Mr Lefroy said the status of Stafford as a university town had a positive impact on investors in the community and in return brought reputational benefits to the universities through its presence in both Stoke on Trent and Stafford.
“While recognising that the University’s estates need to be managed efficiently, it is quite possible to do that across locations in two or more towns/cities,” he said. “It would seem strange if a University which is rightly focussed on international partnerships was unable to operate across a number of sites within its own county.”
Mr Lefroy said while some staff might commute to the university it was likely, if the campus moved, all employment associated with the university would be lost to the area.
“In addition, the area would also lose the economic contribution of students to the local economy.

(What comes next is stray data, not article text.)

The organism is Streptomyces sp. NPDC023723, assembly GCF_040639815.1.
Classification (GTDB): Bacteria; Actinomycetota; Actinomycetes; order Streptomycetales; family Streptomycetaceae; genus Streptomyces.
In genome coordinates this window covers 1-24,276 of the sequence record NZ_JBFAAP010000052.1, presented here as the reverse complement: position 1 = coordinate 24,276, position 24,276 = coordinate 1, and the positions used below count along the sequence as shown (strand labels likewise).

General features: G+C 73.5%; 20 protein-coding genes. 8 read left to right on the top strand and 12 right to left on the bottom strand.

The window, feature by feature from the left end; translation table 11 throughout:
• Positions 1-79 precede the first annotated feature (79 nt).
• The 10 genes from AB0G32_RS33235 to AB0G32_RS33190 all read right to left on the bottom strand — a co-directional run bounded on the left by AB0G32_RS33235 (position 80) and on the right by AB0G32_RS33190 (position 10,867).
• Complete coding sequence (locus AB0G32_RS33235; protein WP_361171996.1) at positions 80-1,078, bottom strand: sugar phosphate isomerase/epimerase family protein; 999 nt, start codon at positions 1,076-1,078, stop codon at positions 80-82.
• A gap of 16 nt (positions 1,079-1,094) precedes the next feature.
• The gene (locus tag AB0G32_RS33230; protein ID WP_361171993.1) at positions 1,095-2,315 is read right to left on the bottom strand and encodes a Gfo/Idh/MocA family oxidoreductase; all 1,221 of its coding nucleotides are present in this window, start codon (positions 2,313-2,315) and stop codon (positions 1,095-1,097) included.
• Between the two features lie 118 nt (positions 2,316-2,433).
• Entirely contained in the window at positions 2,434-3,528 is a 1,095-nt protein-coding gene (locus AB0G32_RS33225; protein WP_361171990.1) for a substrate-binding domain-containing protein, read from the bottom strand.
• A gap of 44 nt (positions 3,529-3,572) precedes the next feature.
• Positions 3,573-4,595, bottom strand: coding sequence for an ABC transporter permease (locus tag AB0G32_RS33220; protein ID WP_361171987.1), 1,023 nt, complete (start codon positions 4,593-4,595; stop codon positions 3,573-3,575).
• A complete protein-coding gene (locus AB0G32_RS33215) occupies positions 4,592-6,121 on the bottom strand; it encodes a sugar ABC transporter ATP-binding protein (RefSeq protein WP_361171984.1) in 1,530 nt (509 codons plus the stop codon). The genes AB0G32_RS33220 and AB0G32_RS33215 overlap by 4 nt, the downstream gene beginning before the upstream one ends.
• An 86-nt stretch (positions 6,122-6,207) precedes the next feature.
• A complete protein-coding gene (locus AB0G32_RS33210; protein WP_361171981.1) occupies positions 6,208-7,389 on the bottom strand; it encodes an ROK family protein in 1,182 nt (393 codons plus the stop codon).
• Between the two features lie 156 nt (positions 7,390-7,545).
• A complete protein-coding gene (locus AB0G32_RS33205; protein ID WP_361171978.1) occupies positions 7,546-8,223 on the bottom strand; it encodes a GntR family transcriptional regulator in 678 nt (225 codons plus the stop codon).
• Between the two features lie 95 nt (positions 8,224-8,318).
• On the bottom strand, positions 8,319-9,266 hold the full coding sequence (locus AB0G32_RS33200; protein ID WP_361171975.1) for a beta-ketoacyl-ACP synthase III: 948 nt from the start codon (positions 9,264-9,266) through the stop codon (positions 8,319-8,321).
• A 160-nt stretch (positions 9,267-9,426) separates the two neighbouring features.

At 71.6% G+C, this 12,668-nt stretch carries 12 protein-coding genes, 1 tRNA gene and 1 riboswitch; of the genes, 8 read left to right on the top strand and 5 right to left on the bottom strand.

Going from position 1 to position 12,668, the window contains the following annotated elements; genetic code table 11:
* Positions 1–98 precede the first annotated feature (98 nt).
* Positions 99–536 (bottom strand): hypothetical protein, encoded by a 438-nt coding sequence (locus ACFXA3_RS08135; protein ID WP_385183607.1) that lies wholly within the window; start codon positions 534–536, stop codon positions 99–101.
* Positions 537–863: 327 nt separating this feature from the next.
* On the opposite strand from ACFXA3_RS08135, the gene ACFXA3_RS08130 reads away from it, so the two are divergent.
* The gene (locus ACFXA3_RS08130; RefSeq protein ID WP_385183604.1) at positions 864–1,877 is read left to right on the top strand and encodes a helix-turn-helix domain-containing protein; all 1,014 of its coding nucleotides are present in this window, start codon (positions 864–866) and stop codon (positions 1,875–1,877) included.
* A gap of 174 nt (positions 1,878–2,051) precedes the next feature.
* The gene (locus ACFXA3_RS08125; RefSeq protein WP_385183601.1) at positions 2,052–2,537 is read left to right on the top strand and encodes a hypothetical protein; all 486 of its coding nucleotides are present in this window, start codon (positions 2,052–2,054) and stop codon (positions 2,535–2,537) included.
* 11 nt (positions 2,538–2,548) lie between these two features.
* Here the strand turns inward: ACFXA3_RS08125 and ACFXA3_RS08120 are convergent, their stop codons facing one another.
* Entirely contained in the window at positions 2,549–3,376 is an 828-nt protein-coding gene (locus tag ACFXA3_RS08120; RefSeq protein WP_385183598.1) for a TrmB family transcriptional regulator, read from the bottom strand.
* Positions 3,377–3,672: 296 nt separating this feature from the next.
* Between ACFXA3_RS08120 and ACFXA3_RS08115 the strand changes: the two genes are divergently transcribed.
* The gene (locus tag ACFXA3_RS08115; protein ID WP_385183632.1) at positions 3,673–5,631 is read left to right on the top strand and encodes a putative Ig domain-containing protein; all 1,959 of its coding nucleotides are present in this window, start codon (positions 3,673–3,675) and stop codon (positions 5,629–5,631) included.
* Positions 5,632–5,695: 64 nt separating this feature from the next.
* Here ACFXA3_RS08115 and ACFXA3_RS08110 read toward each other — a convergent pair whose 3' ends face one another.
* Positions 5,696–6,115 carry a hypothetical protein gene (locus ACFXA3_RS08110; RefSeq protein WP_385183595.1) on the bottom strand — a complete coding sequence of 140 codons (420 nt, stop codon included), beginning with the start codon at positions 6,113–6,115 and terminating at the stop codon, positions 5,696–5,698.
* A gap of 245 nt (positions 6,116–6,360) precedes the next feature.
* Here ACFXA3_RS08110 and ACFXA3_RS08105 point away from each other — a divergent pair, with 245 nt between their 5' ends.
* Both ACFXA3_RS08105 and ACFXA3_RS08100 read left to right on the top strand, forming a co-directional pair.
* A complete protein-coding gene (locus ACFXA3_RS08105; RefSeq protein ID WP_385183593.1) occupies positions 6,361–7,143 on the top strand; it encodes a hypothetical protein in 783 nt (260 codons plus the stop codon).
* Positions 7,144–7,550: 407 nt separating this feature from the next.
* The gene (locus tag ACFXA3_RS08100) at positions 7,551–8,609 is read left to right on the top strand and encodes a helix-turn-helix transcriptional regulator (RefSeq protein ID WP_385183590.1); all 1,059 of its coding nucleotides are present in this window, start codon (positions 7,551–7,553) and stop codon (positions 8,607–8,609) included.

“Universities are increasingly centres for business formation and growth and Staffordshire University has an excellent record in this area in both Stafford and Stoke,” said Mr Lefroy. “It is clear that moving provision to Stoke is likely to reduce the impetus which the University gives to business formation and growth in Stafford.”
Mr Lefroy pointed to the two Signal Regiments moving to Stafford in 2015 and the growing ICT sector in the town as opportunities for the university in the county town.
“Servicemen and women with these skills who make their home in the Stafford area after retirement (typically after 22 years service in their early 40’s) will make an excellent skill base for growing businesses in the ICT sector,” he said. “Indeed some may well set up businesses themselves.
“The University can be at the heart of these exciting developments.
“Indeed, the University already works closely with HM Armed Forces and this is an excellent opportunity to expand that collaboration.”
Mr Lefroy said whether the controversial HS2 route was built or not Stafford would continue to be an excellent location for international links.
“It is already under 6 hours away by train from Brussels and Paris (including changeovers).
“With HS2, that could be further reduced.